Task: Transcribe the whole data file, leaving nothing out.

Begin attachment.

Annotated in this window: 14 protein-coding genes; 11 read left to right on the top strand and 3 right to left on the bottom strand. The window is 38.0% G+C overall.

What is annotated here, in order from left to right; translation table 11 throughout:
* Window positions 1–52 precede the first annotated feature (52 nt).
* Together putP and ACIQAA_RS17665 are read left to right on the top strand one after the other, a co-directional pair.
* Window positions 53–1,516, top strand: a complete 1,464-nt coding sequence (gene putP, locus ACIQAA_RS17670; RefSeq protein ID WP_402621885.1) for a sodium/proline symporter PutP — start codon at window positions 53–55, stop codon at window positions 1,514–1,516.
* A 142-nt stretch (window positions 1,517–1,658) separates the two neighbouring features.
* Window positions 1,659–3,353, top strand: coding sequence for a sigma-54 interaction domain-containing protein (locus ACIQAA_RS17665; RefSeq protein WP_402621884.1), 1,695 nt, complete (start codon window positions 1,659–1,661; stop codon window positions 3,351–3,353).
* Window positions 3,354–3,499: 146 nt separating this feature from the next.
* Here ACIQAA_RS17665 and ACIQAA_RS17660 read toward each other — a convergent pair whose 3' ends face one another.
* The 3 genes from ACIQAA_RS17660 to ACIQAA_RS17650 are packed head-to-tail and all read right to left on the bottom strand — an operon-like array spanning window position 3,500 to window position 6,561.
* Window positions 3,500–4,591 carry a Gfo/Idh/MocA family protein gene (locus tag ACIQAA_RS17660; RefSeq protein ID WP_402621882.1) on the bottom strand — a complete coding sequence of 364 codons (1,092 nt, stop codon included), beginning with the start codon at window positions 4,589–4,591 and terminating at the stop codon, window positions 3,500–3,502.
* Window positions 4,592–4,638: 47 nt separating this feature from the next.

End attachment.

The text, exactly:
Annotated in this window: 14 protein-coding genes; 11 read left to right on the top strand and 3 right to left on the bottom strand. The window is 38.0% G+C overall.

What is annotated here, in order from left to right; translation table 11 throughout:
* Window positions 1–52 precede the first annotated feature (52 nt).
* Together putP and ACIQAA_RS17665 are read left to right on the top strand one after the other, a co-directional pair.
* Window positions 53–1,516, top strand: a complete 1,464-nt coding sequence (gene putP, locus ACIQAA_RS17670; RefSeq protein ID WP_402621885.1) for a sodium/proline symporter PutP — start codon at window positions 53–55, stop codon at window positions 1,514–1,516.
* A 142-nt stretch (window positions 1,517–1,658) separates the two neighbouring features.
* Window positions 1,659–3,353, top strand: coding sequence for a sigma-54 interaction domain-containing protein (locus ACIQAA_RS17665; RefSeq protein WP_402621884.1), 1,695 nt, complete (start codon window positions 1,659–1,661; stop codon window positions 3,351–3,353).
* Window positions 3,354–3,499: 146 nt separating this feature from the next.
* Here ACIQAA_RS17665 and ACIQAA_RS17660 read toward each other — a convergent pair whose 3' ends face one another.
* The 3 genes from ACIQAA_RS17660 to ACIQAA_RS17650 are packed head-to-tail and all read right to left on the bottom strand — an operon-like array spanning window position 3,500 to window position 6,561.
* Window positions 3,500–4,591 carry a Gfo/Idh/MocA family protein gene (locus tag ACIQAA_RS17660; RefSeq protein ID WP_402621882.1) on the bottom strand — a complete coding sequence of 364 codons (1,092 nt, stop codon included), beginning with the start codon at window positions 4,589–4,591 and terminating at the stop codon, window positions 3,500–3,502.
* Window positions 4,592–4,638: 47 nt separating this feature from the next.